In the previous post, I went into details on how to make golang work like python. After reading up a lot, I came to sense that the best way to learn golang is to unlearn how things are done in python and learn the way of Go.

Workpace

In python, I tend to have a nested workspace where I group various related modules together.

├── dist
├── private
│   ├── app.py
│   ├── handlers
│   │   └── user.py
│   └── models
│       └── user.py
└── venv

In Go, it is better to deal with a flat structure than a nested one. In order for nested structure in golang, you will have to perform absolute import, as golang do not support relative import. This is actually problematic because you will have to assume the location of the project and also where you are hosting it.

GOPATH

Another thing that I ended up with is to set a default GOPATH for my binary, and generic golang modules. This is where I install all my global packages that I commonly used.

On top of the default GOPATH, I also have a generic workspace for testing small go snippet.

$GOPATH
├── pkg
├── bin
└── src
    ├── project1
    ├── project2
    └── project3

Golang requires your code to be in $GOPATH/src before it can run, something that takes a while to get used to coming from Python.

Project structure

After looking at a lot of open source projects, I realized that most of them do one thing and only have a couple of files in them. This allow them to have a relatively flat structure.

But what if the project is big and we want to break the code into sub-modules/folders ?

Well, there are few ways that I found.

Split into multiple projects

If you can split your stuffs into logical modules, this will be a good solution.

A good example is gorilla web tookkit. This is a macro-framework but because it is broken down into modules, you can use them like micro-framework.

Subfolders but with absolute imports

I personally don’t like this approach as it requires aboslute import.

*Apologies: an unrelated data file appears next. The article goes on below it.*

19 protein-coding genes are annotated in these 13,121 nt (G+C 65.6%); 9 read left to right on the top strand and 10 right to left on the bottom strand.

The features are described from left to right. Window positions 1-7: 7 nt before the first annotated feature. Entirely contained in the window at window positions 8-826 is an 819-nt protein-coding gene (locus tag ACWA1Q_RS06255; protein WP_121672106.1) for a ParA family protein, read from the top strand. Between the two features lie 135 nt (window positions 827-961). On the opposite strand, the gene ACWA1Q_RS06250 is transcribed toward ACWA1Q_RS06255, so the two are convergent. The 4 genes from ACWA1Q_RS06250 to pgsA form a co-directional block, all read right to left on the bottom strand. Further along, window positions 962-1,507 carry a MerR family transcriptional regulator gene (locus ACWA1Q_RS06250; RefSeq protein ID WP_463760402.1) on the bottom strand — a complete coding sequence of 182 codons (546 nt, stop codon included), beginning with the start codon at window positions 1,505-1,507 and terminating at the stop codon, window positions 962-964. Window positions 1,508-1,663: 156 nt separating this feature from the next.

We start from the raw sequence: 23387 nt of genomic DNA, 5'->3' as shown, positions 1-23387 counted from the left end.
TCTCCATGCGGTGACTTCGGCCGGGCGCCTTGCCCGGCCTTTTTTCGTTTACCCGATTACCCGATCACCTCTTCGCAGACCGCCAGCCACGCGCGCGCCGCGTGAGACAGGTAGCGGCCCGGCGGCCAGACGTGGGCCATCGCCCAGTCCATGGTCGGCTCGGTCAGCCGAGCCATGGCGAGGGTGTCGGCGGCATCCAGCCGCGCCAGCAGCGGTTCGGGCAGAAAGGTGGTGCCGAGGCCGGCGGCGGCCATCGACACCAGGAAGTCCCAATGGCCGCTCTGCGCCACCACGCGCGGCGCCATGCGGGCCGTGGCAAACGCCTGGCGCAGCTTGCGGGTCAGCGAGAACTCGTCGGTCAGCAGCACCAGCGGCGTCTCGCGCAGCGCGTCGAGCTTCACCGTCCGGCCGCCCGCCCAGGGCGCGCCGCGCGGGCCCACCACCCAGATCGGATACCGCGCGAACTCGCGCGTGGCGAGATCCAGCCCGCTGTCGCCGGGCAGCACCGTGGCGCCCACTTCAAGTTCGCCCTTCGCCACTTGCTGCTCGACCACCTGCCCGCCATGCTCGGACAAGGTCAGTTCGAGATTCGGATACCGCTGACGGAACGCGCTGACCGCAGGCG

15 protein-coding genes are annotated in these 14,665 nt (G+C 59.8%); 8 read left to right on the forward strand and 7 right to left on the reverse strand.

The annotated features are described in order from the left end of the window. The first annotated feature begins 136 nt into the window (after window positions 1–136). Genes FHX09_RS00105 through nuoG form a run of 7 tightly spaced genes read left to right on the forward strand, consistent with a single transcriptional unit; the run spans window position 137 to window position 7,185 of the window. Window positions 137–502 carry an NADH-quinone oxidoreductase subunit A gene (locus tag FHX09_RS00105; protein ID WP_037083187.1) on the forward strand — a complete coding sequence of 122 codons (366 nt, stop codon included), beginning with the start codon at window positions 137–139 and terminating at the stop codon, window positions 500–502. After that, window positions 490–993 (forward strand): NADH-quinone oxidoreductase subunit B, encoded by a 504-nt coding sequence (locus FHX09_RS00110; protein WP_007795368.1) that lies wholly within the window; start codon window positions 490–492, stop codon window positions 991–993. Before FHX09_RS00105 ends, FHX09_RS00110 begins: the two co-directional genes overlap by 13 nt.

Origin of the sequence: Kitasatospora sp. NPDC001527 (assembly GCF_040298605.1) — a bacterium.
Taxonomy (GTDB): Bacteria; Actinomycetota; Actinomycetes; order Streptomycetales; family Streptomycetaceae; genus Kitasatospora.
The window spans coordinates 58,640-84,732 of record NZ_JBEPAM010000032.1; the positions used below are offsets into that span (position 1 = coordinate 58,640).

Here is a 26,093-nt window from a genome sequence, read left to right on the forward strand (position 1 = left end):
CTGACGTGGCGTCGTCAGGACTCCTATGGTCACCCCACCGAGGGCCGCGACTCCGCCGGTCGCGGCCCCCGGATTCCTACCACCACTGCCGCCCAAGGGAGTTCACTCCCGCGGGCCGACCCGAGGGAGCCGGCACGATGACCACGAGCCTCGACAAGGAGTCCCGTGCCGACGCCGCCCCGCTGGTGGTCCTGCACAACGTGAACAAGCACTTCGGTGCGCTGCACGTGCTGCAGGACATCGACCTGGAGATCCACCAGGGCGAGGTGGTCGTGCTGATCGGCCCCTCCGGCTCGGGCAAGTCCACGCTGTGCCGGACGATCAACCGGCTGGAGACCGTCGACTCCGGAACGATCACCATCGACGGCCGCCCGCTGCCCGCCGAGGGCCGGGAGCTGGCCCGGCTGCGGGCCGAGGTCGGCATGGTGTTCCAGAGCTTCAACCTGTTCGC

The main example we have is hugo.

The pros for this approach is that you get to have all in one repo, and have nice sub folders. However, the problem is that you will have to include the hosting platform like “github.com” in the import statement in order for go get to work. This also means that you will not be able to use go get on a fork of a project, which might be something that you want.

Vendor

The next approach is to put the subfolders inside the vendor folder

$GOPATH
├── pkg
├── bin
└── src
    └── project1
        ├── main.go
        └── vendor
            └── module
                └── user.go

This is actually not a bad idea, although vendor isn’t really meant for this.

On top of that, nesting inside vendor is not the nicest thing to see.

Nested GOPATH

If go get is not a requirement, this might be a good solution.

project_root ($GOPATH)
├── .git
├── bin
├── pkg
└── src
    ├── web
    ├── models
    └── logic

This allow you to put all the files for the project in a single repo. To start working, you will need to add the project_root to the GOPATH.

This will then allow you to input models and logic from any code in web.

However, go get will definitely not work in this case.

Last words

I am learning to start from 0 when it comes to golang, trying not to bring too many ideas/conventions from other languages into golang.

As for the project structure, I really have nothing against the few solutions I listed above, except for the absolute import. All other approaches has their uses, and mostly depend on the size of the project and if you really have the need for go get.

PS: I also started committing a lot of simple golang code into a learning github repo.